Dear Cool and Powerful People of Landmark Theaters,
You are a company that transformed moviegoing during an era of popcorn blockbusters. You brought people independent films, art house classics and foreign cinema. Your theaters gave film lovers a chance to be not only entertained but enriched, shocked and amazed. Bottom line? You took a chance on substance during an era of fluff. And for many years it paid off.
I was personally transformed in your theaters. I still remember sitting in a daze after seeing Requiem for a Dream not knowing exactly what I felt, but knowing that I needed to talk about it. So I started talking about it right there in the theater, with the others who were still sitting in a daze.
Now, I know times are tough. I know that nobody can figure out how to keep people in movie seats anymore when we live in an era of 46" flatscreen televisions, Hulu and On Demand. I get it. You've got mortgages and bottom lines.
But you, Landmark, have done great, miraculous things before. You once brought another moldering, forgotten cinema treasure back to its glory. Remember? The historic Mayan in Denver would not have been saved if it weren't for your brilliant intervention, and willingness to take a chance on a tarnished yet valuable cinema.
I know it would be easy to let the Rialto fall apart. After all, it's just another line item on your company balance sheet. I'm sure many of you don't even know where South Pasadena is. (Don't feel bad, I lived in Los Angeles for several years before I did.) And anyway, who cares if some old theater ends up at the wrong end of the wrecking ball?
We do. The people of South Pas and Los Angeles. We film geeks and art lovers and fans of architecture and history buffs realize that landmarks like the Rialto are our country's very own great pyramids and palaces of Versailles. They might not be listed as wonders of the world, but they create wonder in our world. We care because we don't want to see yet another part of art and history carted off, piece by piece, until nothing remains but the memory.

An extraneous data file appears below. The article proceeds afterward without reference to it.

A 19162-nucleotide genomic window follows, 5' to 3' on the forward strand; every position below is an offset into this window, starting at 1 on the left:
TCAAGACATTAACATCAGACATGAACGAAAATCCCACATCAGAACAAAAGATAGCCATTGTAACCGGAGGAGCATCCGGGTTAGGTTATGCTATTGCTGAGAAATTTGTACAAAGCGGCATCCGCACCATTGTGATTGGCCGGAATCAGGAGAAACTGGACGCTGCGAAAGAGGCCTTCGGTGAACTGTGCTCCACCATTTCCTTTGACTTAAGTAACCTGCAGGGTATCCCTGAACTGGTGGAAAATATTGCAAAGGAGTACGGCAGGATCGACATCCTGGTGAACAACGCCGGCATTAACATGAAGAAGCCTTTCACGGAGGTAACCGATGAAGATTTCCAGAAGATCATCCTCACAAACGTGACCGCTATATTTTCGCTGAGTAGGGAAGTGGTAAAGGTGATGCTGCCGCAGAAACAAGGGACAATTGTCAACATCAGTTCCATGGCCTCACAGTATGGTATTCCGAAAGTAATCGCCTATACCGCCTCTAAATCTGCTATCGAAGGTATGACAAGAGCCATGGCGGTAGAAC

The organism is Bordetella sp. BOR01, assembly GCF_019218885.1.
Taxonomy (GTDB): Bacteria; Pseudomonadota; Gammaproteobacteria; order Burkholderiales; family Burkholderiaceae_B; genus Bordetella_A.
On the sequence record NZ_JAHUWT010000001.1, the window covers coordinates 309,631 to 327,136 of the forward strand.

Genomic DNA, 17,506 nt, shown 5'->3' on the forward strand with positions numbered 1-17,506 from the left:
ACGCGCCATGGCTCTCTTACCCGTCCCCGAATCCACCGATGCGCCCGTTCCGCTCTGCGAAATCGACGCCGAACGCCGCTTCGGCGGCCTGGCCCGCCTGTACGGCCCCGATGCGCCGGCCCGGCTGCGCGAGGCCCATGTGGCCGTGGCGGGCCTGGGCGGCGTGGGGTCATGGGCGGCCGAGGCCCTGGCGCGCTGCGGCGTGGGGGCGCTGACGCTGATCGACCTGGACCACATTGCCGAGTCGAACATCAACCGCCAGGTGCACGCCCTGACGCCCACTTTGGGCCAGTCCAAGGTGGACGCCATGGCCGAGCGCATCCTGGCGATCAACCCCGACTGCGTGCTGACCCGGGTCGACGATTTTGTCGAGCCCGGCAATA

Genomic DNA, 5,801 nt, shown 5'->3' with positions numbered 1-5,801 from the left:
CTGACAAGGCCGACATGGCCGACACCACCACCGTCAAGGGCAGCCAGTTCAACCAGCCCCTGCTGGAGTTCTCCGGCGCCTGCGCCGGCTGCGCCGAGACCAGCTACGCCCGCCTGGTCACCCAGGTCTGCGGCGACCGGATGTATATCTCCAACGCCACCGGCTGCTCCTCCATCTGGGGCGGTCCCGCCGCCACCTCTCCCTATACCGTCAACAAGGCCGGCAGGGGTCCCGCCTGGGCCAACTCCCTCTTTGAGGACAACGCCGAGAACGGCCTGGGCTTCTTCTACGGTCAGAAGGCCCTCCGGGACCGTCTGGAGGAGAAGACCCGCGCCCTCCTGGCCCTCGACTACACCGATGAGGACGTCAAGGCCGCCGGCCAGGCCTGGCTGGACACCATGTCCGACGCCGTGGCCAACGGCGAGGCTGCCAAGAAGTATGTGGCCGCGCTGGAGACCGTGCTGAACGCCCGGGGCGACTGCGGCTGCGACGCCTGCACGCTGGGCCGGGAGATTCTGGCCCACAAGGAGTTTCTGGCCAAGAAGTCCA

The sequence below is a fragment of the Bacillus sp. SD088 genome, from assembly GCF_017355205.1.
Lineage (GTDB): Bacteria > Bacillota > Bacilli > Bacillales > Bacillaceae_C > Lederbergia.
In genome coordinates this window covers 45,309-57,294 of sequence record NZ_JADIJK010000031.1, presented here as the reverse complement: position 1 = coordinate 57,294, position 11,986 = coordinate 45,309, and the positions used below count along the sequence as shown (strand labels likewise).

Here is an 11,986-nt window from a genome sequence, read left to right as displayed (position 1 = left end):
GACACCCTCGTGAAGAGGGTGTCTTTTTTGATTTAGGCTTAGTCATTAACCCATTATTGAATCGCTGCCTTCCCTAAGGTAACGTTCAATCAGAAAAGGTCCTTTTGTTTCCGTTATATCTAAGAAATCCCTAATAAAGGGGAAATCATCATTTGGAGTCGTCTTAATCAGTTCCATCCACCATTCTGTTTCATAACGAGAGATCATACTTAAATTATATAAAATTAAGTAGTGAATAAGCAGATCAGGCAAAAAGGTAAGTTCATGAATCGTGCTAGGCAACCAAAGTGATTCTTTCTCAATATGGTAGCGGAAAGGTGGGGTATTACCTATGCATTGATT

We care because the Rialto is, like Bogart said in The Maltese Falcon, "The stuff that dreams are made of." If we could, this community would march over to the Rialto right now and start fixing it with our own hands. The problem is, we just don't have the legal right, or the power, or the money.
Can you help us?
Letting the Rialto fail is more than crossing off a property on your roster, it's like throwing out a pile of old celluloid not realizing that it contained an original print of Citizen Kane. Please, dear people at Landmark. Please don't just show up with walls are caving in. Help us put those walls back together again.
In Martin Scorcese's recent Academy Award winning film Hugo, the genius film director Georges Méliès had been forgotten, relegated to a broken-down version of himself, surrounded by other broken things. The one remaining symbol of his glory was a mechanical man, an automaton from a lost era that could not work because of a missing key.
Most might have thought that the automaton was useless -- a relic of the past, just like the old filmmaker and his forgotten movies. But look what happened in the film. (If you haven't seen it, I won't spoil the ending for you. But I'm sure you know, dear people at Landmark, because Hugo is exactly the kind of movie that plays at your theaters.)
I don't have all the answers to the problems of the Rialto. I just have one question: Will you please help us save it? It will be difficult and expensive and filled with all matter of sturm und drang. But it will be worth it. And the next time someone talks about searching for the right business model, we can say, hey, Landmark found it.
For updates on the Rialto, make sure to join Escott O. Norton's Friends of the Rialto:Facebook: www.facebook.com/FriendsoftheRialto